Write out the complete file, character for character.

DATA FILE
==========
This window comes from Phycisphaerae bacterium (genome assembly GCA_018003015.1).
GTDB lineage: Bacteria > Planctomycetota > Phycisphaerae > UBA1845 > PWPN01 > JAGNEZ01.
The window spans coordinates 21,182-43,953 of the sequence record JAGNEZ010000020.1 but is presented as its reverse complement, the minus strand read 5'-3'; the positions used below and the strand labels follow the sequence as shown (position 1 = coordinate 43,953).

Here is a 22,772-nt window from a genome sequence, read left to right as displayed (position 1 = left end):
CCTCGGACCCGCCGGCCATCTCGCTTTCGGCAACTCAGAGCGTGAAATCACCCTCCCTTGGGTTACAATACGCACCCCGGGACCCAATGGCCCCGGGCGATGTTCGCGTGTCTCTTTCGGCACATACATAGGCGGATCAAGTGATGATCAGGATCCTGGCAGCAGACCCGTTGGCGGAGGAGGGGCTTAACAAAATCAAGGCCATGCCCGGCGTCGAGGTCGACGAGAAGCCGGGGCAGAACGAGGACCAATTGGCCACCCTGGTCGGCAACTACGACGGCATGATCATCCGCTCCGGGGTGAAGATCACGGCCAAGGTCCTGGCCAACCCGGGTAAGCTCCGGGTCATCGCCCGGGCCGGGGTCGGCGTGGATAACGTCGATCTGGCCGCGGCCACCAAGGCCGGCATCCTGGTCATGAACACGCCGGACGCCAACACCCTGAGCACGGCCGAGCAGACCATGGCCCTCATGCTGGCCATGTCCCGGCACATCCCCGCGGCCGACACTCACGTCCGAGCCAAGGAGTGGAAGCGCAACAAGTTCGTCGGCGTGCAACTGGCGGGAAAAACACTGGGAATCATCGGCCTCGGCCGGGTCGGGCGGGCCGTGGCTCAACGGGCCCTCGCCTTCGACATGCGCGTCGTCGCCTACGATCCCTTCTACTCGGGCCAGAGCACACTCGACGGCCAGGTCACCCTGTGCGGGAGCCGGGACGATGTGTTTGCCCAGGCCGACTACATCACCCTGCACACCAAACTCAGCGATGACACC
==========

This window comes from Phycisphaerae bacterium (genome assembly GCA_018003015.1).
GTDB lineage: Bacteria > Planctomycetota > Phycisphaerae > UBA1845 > PWPN01 > JAGNEZ01.
The window spans coordinates 21,182-43,953 of the sequence record JAGNEZ010000020.1 but is presented as its reverse complement, the minus strand read 5'-3'; the positions used below and the strand labels follow the sequence as shown (position 1 = coordinate 43,953).

Here is a 22,772-nt window from a genome sequence, read left to right as displayed (position 1 = left end):
CCTCGGACCCGCCGGCCATCTCGCTTTCGGCAACTCAGAGCGTGAAATCACCCTCCCTTGGGTTACAATACGCACCCCGGGACCCAATGGCCCCGGGCGATGTTCGCGTGTCTCTTTCGGCACATACATAGGCGGATCAAGTGATGATCAGGATCCTGGCAGCAGACCCGTTGGCGGAGGAGGGGCTTAACAAAATCAAGGCCATGCCCGGCGTCGAGGTCGACGAGAAGCCGGGGCAGAACGAGGACCAATTGGCCACCCTGGTCGGCAACTACGACGGCATGATCATCCGCTCCGGGGTGAAGATCACGGCCAAGGTCCTGGCCAACCCGGGTAAGCTCCGGGTCATCGCCCGGGCCGGGGTCGGCGTGGATAACGTCGATCTGGCCGCGGCCACCAAGGCCGGCATCCTGGTCATGAACACGCCGGACGCCAACACCCTGAGCACGGCCGAGCAGACCATGGCCCTCATGCTGGCCATGTCCCGGCACATCCCCGCGGCCGACACTCACGTCCGAGCCAAGGAGTGGAAGCGCAACAAGTTCGTCGGCGTGCAACTGGCGGGAAAAACACTGGGAATCATCGGCCTCGGCCGGGTCGGGCGGGCCGTGGCTCAACGGGCCCTCGCCTTCGACATGCGCGTCGTCGCCTACGATCCCTTCTACTCGGGCCAGAGCACACTCGACGGCCAGGTCACCCTGTGCGGGAGCCGGGACGATGTGTTTGCCCAGGCCGACTACATCACCCTGCACACCAAACTCAGCGATGACACC